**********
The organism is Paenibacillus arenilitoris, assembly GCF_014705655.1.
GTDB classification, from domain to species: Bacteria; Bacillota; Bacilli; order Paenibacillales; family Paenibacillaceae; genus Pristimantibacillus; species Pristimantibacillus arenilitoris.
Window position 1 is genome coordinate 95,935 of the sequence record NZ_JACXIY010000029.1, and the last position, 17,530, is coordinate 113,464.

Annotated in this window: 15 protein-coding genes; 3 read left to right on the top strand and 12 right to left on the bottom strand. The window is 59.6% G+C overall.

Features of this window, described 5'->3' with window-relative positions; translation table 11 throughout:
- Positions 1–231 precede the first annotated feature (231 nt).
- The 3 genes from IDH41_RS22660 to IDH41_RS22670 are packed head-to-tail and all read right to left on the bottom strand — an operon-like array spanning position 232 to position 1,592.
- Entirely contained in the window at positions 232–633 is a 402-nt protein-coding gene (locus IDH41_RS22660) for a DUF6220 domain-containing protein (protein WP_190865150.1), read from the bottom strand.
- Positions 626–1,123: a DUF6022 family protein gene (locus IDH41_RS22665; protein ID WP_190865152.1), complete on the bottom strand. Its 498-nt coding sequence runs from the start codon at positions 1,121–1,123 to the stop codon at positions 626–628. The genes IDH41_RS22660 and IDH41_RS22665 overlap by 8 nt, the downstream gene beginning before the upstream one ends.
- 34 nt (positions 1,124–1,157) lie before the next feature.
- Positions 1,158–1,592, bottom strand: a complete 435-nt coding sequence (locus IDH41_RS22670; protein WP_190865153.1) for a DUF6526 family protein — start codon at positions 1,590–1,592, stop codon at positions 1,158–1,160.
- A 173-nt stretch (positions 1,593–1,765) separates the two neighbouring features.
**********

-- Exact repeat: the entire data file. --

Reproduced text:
The organism is Paenibacillus arenilitoris, assembly GCF_014705655.1.
GTDB classification, from domain to species: Bacteria; Bacillota; Bacilli; order Paenibacillales; family Paenibacillaceae; genus Pristimantibacillus; species Pristimantibacillus arenilitoris.
Window position 1 is genome coordinate 95,935 of the sequence record NZ_JACXIY010000029.1, and the last position, 17,530, is coordinate 113,464.

Annotated in this window: 15 protein-coding genes; 3 read left to right on the top strand and 12 right to left on the bottom strand. The window is 59.6% G+C overall.

Features of this window, described 5'->3' with window-relative positions; translation table 11 throughout:
- Positions 1–231 precede the first annotated feature (231 nt).
- The 3 genes from IDH41_RS22660 to IDH41_RS22670 are packed head-to-tail and all read right to left on the bottom strand — an operon-like array spanning position 232 to position 1,592.
- Entirely contained in the window at positions 232–633 is a 402-nt protein-coding gene (locus IDH41_RS22660) for a DUF6220 domain-containing protein (protein WP_190865150.1), read from the bottom strand.
- Positions 626–1,123: a DUF6022 family protein gene (locus IDH41_RS22665; protein ID WP_190865152.1), complete on the bottom strand. Its 498-nt coding sequence runs from the start codon at positions 1,121–1,123 to the stop codon at positions 626–628. The genes IDH41_RS22660 and IDH41_RS22665 overlap by 8 nt, the downstream gene beginning before the upstream one ends.
- 34 nt (positions 1,124–1,157) lie before the next feature.
- Positions 1,158–1,592, bottom strand: a complete 435-nt coding sequence (locus IDH41_RS22670; protein WP_190865153.1) for a DUF6526 family protein — start codon at positions 1,590–1,592, stop codon at positions 1,158–1,160.
- A 173-nt stretch (positions 1,593–1,765) separates the two neighbouring features.